As time went on, there were some tensions which arose that made it appear that the two entities — the NAD and the GC — would operate better if they were not on top of one another in the same building. It was decided to move the NAD office a few miles up the road from the GC office, and the new arrangement has worked well.

Could the NAD have been more effective in its advocacy for Women’s Ordination? How? What do you see as the most important next step for Women's Ordination?

It was at the instigation of the soon-to-be established North American Division that the decades-long studied issue of advocacy for Women’s Ordination came to the 1990 General Conference session. There were those of us who thought this was unnecessary, given that such decisions were by policy under the auspices of the union. But President Neal Wilson — who by the way was in favor of women’s ordination — insisted that it should be by vote of the world church. That, I believe has proven to be a mistake. At the 1990 Session it was voted down, for the sake of unity. But as I have often asked, why is it only unity if it is denied? Why is it unity if areas of the church opposing gender equality impose their will on others? It has not brought unity to the church, but rather 30 years of disunity. Those seeking to establish gender equality in their territory are not seeking to impose their will on others. Why should those opposed insist on imposing their will on others?

Though it would be splendid if we could get beyond the current impasse amicably, it may be that unions will need to simply tell the GC Executive Committee that they are operating within policy, that the charges of non-compliance have no standing, given that the 2015 GC Session vote addressed divisions, not unions, and that they will continue the practice of gender inclusive ordination as voted by their constituencies.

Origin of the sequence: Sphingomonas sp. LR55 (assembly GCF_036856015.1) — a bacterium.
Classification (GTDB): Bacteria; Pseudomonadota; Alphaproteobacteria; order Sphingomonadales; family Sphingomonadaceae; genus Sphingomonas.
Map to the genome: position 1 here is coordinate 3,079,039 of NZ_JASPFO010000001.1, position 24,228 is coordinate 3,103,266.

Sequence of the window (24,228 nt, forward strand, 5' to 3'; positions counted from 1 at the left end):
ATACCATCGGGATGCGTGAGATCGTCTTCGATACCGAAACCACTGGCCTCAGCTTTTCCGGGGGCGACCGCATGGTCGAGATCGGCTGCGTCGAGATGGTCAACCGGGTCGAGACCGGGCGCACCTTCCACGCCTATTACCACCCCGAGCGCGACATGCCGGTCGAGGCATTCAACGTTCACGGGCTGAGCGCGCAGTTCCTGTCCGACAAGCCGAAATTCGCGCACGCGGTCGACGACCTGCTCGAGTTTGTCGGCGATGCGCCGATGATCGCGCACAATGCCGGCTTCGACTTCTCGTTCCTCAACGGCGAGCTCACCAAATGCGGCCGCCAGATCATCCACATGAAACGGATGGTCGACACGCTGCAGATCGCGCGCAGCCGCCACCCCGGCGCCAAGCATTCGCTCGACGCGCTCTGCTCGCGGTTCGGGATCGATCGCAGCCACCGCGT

Now that Adventism is truly a globally dispersed community with no single country, not even Brazil, having as much as 10% of church membership, has your view changed about the role and function of the General Conference? How? Will tithe parity change the GC?

When I was just a young lad in the late 1940s, I remember a visit by Elder Hallowell to the church my father was serving as pastor. He stayed at our house and I was privy to many stories and display items from his work by boat on the Amazon. It was lonely pioneering work, but he persisted. It was the mission offering from my Sabbath School that was funding such mission work around the world. At that point the church membership was still hovering near the one million mark, the bulk of which was still in North America.

Then in 1996 I was privileged to visit the Amazon region church work and on a Sabbath morning, attend a church in Manaus, Brazil on the shore of the river, with over 1,000 members. Those Sabbath School pennies paid off. That was our purpose, to see the other divisions of the world grow and prosper. Now that they have — with several of them surpassing the North American Division in membership — it is time for them to step up and help carry the work even as North America has for over a century. And they are doing that, joining in the vision we have carried since the founding of the church.